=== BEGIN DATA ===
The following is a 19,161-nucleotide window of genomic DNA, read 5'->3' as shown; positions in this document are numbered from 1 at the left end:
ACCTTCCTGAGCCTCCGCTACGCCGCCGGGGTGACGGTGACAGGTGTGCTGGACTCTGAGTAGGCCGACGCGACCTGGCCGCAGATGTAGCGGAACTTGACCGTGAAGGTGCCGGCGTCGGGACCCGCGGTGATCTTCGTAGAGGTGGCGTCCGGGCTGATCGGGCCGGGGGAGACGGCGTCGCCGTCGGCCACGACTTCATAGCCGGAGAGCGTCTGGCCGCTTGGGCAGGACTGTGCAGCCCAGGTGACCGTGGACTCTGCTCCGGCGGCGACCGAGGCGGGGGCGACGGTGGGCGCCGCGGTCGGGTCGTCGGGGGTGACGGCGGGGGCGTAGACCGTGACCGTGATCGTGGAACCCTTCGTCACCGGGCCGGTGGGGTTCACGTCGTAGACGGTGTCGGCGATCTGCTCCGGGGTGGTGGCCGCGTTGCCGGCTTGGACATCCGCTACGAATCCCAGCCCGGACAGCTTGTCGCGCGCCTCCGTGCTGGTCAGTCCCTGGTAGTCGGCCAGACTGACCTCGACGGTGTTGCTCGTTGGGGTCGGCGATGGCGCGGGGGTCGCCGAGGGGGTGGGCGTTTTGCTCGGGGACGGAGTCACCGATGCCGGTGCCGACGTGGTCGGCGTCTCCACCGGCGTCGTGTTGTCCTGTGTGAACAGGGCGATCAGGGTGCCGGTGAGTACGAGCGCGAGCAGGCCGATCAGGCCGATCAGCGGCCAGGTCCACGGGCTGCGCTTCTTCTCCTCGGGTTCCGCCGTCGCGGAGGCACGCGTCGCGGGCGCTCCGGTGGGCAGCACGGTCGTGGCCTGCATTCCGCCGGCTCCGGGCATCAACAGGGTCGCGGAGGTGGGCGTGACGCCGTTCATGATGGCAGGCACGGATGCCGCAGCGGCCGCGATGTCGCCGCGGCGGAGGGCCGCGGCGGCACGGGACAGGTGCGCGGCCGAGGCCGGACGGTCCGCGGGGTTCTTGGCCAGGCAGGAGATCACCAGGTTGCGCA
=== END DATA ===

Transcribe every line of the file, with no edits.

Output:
The following is a 19,161-nucleotide window of genomic DNA, read 5'->3' as shown; positions in this document are numbered from 1 at the left end:
ACCTTCCTGAGCCTCCGCTACGCCGCCGGGGTGACGGTGACAGGTGTGCTGGACTCTGAGTAGGCCGACGCGACCTGGCCGCAGATGTAGCGGAACTTGACCGTGAAGGTGCCGGCGTCGGGACCCGCGGTGATCTTCGTAGAGGTGGCGTCCGGGCTGATCGGGCCGGGGGAGACGGCGTCGCCGTCGGCCACGACTTCATAGCCGGAGAGCGTCTGGCCGCTTGGGCAGGACTGTGCAGCCCAGGTGACCGTGGACTCTGCTCCGGCGGCGACCGAGGCGGGGGCGACGGTGGGCGCCGCGGTCGGGTCGTCGGGGGTGACGGCGGGGGCGTAGACCGTGACCGTGATCGTGGAACCCTTCGTCACCGGGCCGGTGGGGTTCACGTCGTAGACGGTGTCGGCGATCTGCTCCGGGGTGGTGGCCGCGTTGCCGGCTTGGACATCCGCTACGAATCCCAGCCCGGACAGCTTGTCGCGCGCCTCCGTGCTGGTCAGTCCCTGGTAGTCGGCCAGACTGACCTCGACGGTGTTGCTCGTTGGGGTCGGCGATGGCGCGGGGGTCGCCGAGGGGGTGGGCGTTTTGCTCGGGGACGGAGTCACCGATGCCGGTGCCGACGTGGTCGGCGTCTCCACCGGCGTCGTGTTGTCCTGTGTGAACAGGGCGATCAGGGTGCCGGTGAGTACGAGCGCGAGCAGGCCGATCAGGCCGATCAGCGGCCAGGTCCACGGGCTGCGCTTCTTCTCCTCGGGTTCCGCCGTCGCGGAGGCACGCGTCGCGGGCGCTCCGGTGGGCAGCACGGTCGTGGCCTGCATTCCGCCGGCTCCGGGCATCAACAGGGTCGCGGAGGTGGGCGTGACGCCGTTCATGATGGCAGGCACGGATGCCGCAGCGGCCGCGATGTCGCCGCGGCGGAGGGCCGCGGCGGCACGGGACAGGTGCGCGGCCGAGGCCGGACGGTCCGCGGGGTTCTTGGCCAGGCAGGAGATCACCAGGTTGCGCA